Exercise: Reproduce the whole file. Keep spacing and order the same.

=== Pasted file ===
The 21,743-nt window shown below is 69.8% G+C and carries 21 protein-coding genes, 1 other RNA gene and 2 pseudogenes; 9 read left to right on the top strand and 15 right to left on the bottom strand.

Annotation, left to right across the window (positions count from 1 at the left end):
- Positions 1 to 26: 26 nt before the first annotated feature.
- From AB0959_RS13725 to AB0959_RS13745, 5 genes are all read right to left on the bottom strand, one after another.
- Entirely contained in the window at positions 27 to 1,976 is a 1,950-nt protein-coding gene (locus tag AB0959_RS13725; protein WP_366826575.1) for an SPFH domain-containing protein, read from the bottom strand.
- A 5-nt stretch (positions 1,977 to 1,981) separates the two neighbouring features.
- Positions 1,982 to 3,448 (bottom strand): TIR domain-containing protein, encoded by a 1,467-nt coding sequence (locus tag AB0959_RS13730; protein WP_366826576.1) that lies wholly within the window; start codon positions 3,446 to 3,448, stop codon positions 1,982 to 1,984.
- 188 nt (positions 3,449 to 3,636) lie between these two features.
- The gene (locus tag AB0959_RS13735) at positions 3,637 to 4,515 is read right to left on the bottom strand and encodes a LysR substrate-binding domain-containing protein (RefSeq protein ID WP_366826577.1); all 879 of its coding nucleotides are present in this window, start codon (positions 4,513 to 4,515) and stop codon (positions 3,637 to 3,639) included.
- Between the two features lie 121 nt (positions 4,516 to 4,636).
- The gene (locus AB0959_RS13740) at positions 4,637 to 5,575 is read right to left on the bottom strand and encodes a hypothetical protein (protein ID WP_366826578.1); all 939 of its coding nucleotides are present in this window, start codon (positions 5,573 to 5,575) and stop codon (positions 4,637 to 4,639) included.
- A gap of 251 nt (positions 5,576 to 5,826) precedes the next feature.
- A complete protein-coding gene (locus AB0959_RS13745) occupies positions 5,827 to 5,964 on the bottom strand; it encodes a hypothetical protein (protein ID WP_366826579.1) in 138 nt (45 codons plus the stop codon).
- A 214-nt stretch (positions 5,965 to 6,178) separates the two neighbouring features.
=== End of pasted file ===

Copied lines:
The 21,743-nt window shown below is 69.8% G+C and carries 21 protein-coding genes, 1 other RNA gene and 2 pseudogenes; 9 read left to right on the top strand and 15 right to left on the bottom strand.

Annotation, left to right across the window (positions count from 1 at the left end):
- Positions 1 to 26: 26 nt before the first annotated feature.
- From AB0959_RS13725 to AB0959_RS13745, 5 genes are all read right to left on the bottom strand, one after another.
- Entirely contained in the window at positions 27 to 1,976 is a 1,950-nt protein-coding gene (locus tag AB0959_RS13725; protein WP_366826575.1) for an SPFH domain-containing protein, read from the bottom strand.
- A 5-nt stretch (positions 1,977 to 1,981) separates the two neighbouring features.
- Positions 1,982 to 3,448 (bottom strand): TIR domain-containing protein, encoded by a 1,467-nt coding sequence (locus tag AB0959_RS13730; protein WP_366826576.1) that lies wholly within the window; start codon positions 3,446 to 3,448, stop codon positions 1,982 to 1,984.
- 188 nt (positions 3,449 to 3,636) lie between these two features.
- The gene (locus tag AB0959_RS13735) at positions 3,637 to 4,515 is read right to left on the bottom strand and encodes a LysR substrate-binding domain-containing protein (RefSeq protein ID WP_366826577.1); all 879 of its coding nucleotides are present in this window, start codon (positions 4,513 to 4,515) and stop codon (positions 3,637 to 3,639) included.
- Between the two features lie 121 nt (positions 4,516 to 4,636).
- The gene (locus AB0959_RS13740) at positions 4,637 to 5,575 is read right to left on the bottom strand and encodes a hypothetical protein (protein ID WP_366826578.1); all 939 of its coding nucleotides are present in this window, start codon (positions 5,573 to 5,575) and stop codon (positions 4,637 to 4,639) included.
- A gap of 251 nt (positions 5,576 to 5,826) precedes the next feature.
- A complete protein-coding gene (locus AB0959_RS13745) occupies positions 5,827 to 5,964 on the bottom strand; it encodes a hypothetical protein (protein ID WP_366826579.1) in 138 nt (45 codons plus the stop codon).
- A 214-nt stretch (positions 5,965 to 6,178) separates the two neighbouring features.